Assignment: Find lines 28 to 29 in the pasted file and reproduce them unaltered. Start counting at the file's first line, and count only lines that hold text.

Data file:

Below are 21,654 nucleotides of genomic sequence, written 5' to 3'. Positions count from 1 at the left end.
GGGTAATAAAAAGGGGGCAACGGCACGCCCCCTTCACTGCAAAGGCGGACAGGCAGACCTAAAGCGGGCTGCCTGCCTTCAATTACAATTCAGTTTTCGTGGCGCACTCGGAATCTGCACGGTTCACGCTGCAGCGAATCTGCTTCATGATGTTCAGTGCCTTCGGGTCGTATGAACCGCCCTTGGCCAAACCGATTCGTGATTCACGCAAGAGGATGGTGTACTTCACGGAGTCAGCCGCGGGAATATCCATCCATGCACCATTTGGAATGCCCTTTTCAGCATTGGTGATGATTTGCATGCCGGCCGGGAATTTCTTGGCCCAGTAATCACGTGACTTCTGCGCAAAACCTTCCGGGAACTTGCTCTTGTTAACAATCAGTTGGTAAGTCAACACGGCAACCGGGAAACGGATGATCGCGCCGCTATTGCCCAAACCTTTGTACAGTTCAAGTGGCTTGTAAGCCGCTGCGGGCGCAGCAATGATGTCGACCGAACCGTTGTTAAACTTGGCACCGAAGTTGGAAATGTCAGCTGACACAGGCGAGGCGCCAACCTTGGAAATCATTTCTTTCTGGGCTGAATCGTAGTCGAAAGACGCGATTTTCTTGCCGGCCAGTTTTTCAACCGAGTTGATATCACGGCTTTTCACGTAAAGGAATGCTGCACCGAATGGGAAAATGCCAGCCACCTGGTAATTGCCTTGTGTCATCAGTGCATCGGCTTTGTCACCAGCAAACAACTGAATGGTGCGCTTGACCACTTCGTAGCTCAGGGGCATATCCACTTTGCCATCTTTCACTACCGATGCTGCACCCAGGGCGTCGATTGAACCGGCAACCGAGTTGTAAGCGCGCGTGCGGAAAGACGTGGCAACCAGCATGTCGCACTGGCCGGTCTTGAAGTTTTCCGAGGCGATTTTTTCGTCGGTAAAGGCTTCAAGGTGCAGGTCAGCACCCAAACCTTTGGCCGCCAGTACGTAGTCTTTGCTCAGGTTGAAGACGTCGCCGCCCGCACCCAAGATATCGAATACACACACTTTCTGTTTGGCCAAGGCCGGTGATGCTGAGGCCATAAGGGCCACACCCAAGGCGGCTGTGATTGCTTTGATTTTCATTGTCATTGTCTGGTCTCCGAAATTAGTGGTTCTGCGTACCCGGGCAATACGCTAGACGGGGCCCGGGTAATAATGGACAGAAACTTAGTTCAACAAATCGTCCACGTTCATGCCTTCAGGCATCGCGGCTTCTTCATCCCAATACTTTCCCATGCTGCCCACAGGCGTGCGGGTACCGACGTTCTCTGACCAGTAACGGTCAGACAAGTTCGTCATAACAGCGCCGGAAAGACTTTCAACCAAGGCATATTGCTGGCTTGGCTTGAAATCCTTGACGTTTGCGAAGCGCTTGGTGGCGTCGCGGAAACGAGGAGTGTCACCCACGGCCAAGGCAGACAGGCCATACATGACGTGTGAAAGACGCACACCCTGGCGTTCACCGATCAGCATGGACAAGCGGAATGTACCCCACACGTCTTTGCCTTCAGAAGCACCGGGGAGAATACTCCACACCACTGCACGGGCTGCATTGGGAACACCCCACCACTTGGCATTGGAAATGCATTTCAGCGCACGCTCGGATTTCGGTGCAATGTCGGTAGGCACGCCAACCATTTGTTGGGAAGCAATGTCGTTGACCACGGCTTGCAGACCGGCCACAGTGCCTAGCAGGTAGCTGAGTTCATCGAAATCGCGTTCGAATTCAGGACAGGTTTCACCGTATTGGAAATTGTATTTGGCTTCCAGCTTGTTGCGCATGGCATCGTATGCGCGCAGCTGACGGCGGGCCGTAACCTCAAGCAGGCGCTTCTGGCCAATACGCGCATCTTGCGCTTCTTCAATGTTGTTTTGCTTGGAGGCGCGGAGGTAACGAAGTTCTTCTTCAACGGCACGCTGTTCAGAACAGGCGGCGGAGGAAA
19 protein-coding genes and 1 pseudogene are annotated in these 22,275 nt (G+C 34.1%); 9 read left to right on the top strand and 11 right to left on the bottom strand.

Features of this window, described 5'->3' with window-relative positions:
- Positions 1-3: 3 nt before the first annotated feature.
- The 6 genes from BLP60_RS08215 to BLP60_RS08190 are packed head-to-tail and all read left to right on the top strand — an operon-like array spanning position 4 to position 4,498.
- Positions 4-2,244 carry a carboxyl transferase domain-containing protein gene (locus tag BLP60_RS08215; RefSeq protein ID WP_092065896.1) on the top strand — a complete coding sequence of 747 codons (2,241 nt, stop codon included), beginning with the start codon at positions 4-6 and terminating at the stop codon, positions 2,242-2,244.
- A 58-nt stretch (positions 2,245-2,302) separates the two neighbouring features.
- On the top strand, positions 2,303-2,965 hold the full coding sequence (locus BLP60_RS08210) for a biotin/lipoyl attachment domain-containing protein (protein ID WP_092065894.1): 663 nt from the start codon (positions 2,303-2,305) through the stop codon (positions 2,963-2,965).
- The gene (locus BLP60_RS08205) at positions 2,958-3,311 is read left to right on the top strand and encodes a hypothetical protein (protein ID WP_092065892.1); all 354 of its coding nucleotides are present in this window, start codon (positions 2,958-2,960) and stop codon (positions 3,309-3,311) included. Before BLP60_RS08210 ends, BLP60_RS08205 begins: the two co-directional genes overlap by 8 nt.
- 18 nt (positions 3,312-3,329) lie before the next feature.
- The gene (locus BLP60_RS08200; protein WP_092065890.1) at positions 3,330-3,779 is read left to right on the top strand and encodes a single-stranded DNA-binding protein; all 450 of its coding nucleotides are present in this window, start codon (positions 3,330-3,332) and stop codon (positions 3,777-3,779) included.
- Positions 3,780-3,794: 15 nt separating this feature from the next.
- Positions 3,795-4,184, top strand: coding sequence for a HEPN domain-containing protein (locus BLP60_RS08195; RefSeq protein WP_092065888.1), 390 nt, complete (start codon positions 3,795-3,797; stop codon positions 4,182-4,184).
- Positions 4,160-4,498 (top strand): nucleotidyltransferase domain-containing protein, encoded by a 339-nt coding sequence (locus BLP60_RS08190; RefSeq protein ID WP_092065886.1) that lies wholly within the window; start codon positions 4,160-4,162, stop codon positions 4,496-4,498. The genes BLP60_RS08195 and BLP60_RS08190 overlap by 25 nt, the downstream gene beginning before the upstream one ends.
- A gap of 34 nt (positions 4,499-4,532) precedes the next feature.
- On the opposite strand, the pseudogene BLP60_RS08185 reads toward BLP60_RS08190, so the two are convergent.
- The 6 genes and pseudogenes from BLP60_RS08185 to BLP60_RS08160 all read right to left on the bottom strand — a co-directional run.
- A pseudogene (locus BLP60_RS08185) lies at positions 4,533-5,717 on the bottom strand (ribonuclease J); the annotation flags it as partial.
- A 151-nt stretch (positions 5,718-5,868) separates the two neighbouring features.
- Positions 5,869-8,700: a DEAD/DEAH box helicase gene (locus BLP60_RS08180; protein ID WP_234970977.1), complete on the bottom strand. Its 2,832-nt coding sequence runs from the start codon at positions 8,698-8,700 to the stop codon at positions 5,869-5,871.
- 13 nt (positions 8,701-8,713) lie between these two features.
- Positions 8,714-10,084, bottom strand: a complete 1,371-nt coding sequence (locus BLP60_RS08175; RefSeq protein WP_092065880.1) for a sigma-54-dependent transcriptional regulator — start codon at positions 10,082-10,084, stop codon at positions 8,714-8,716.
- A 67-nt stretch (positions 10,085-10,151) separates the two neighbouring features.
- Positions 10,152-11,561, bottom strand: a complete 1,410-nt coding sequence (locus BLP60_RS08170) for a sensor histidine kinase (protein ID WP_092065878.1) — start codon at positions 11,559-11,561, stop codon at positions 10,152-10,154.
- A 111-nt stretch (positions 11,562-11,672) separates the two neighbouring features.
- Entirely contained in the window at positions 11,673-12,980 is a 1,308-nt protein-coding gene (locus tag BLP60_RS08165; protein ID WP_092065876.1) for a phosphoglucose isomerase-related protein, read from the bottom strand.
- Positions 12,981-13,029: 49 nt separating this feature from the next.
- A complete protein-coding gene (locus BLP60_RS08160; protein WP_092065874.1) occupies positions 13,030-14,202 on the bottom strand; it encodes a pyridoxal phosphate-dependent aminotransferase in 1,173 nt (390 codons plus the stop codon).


- Positions 12,981-13,029: 49 nt separating this feature from the next.
- A complete protein-coding gene (locus BLP60_RS08160; protein WP_092065874.1) occupies positions 13,030-14,202 on the bottom strand; it encodes a pyridoxal phosphate-dependent aminotransferase in 1,173 nt (390 codons plus the stop codon).